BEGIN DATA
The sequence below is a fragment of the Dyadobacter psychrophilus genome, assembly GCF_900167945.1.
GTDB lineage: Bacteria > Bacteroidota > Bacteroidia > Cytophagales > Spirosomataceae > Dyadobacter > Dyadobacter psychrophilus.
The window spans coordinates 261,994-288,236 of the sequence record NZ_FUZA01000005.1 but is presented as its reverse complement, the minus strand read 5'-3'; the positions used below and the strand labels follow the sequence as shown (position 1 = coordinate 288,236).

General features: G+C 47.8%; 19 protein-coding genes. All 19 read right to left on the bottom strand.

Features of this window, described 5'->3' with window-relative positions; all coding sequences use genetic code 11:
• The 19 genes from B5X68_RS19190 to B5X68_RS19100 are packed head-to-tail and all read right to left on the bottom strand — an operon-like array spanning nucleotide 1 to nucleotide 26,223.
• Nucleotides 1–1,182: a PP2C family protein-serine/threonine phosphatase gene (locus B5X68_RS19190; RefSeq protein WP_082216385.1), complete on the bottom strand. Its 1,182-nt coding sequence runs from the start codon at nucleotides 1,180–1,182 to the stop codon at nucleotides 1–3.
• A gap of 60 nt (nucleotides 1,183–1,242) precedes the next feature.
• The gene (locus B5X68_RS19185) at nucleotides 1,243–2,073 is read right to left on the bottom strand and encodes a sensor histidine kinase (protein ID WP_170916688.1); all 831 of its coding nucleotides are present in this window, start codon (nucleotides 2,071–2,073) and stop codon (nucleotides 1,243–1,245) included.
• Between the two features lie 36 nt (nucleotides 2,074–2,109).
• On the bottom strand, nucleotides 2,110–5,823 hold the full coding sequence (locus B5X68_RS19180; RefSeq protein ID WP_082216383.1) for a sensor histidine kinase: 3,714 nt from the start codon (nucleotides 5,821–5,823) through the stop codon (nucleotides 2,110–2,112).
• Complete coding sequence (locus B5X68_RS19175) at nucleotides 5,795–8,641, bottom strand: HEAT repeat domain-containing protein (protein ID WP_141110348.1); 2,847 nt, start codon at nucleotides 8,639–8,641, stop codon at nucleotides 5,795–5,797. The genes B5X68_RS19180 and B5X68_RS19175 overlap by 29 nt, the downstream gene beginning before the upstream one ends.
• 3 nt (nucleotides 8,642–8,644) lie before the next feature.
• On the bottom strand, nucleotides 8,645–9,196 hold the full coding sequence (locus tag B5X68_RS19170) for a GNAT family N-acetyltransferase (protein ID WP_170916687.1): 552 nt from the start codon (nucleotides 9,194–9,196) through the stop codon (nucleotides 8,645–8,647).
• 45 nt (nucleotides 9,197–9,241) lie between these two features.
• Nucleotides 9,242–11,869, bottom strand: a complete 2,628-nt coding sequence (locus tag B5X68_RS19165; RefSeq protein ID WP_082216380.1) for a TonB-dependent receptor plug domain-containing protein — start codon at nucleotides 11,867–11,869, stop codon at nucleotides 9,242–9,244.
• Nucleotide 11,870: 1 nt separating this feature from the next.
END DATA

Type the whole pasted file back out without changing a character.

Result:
The sequence below is a fragment of the Dyadobacter psychrophilus genome, assembly GCF_900167945.1.
GTDB lineage: Bacteria > Bacteroidota > Bacteroidia > Cytophagales > Spirosomataceae > Dyadobacter > Dyadobacter psychrophilus.
The window spans coordinates 261,994-288,236 of the sequence record NZ_FUZA01000005.1 but is presented as its reverse complement, the minus strand read 5'-3'; the positions used below and the strand labels follow the sequence as shown (position 1 = coordinate 288,236).

General features: G+C 47.8%; 19 protein-coding genes. All 19 read right to left on the bottom strand.

Features of this window, described 5'->3' with window-relative positions; all coding sequences use genetic code 11:
• The 19 genes from B5X68_RS19190 to B5X68_RS19100 are packed head-to-tail and all read right to left on the bottom strand — an operon-like array spanning nucleotide 1 to nucleotide 26,223.
• Nucleotides 1–1,182: a PP2C family protein-serine/threonine phosphatase gene (locus B5X68_RS19190; RefSeq protein WP_082216385.1), complete on the bottom strand. Its 1,182-nt coding sequence runs from the start codon at nucleotides 1,180–1,182 to the stop codon at nucleotides 1–3.
• A gap of 60 nt (nucleotides 1,183–1,242) precedes the next feature.
• The gene (locus B5X68_RS19185) at nucleotides 1,243–2,073 is read right to left on the bottom strand and encodes a sensor histidine kinase (protein ID WP_170916688.1); all 831 of its coding nucleotides are present in this window, start codon (nucleotides 2,071–2,073) and stop codon (nucleotides 1,243–1,245) included.
• Between the two features lie 36 nt (nucleotides 2,074–2,109).
• On the bottom strand, nucleotides 2,110–5,823 hold the full coding sequence (locus B5X68_RS19180; RefSeq protein ID WP_082216383.1) for a sensor histidine kinase: 3,714 nt from the start codon (nucleotides 5,821–5,823) through the stop codon (nucleotides 2,110–2,112).
• Complete coding sequence (locus B5X68_RS19175) at nucleotides 5,795–8,641, bottom strand: HEAT repeat domain-containing protein (protein ID WP_141110348.1); 2,847 nt, start codon at nucleotides 8,639–8,641, stop codon at nucleotides 5,795–5,797. The genes B5X68_RS19180 and B5X68_RS19175 overlap by 29 nt, the downstream gene beginning before the upstream one ends.
• 3 nt (nucleotides 8,642–8,644) lie before the next feature.
• On the bottom strand, nucleotides 8,645–9,196 hold the full coding sequence (locus tag B5X68_RS19170) for a GNAT family N-acetyltransferase (protein ID WP_170916687.1): 552 nt from the start codon (nucleotides 9,194–9,196) through the stop codon (nucleotides 8,645–8,647).
• 45 nt (nucleotides 9,197–9,241) lie between these two features.
• Nucleotides 9,242–11,869, bottom strand: a complete 2,628-nt coding sequence (locus tag B5X68_RS19165; RefSeq protein ID WP_082216380.1) for a TonB-dependent receptor plug domain-containing protein — start codon at nucleotides 11,867–11,869, stop codon at nucleotides 9,242–9,244.
• Nucleotide 11,870: 1 nt separating this feature from the next.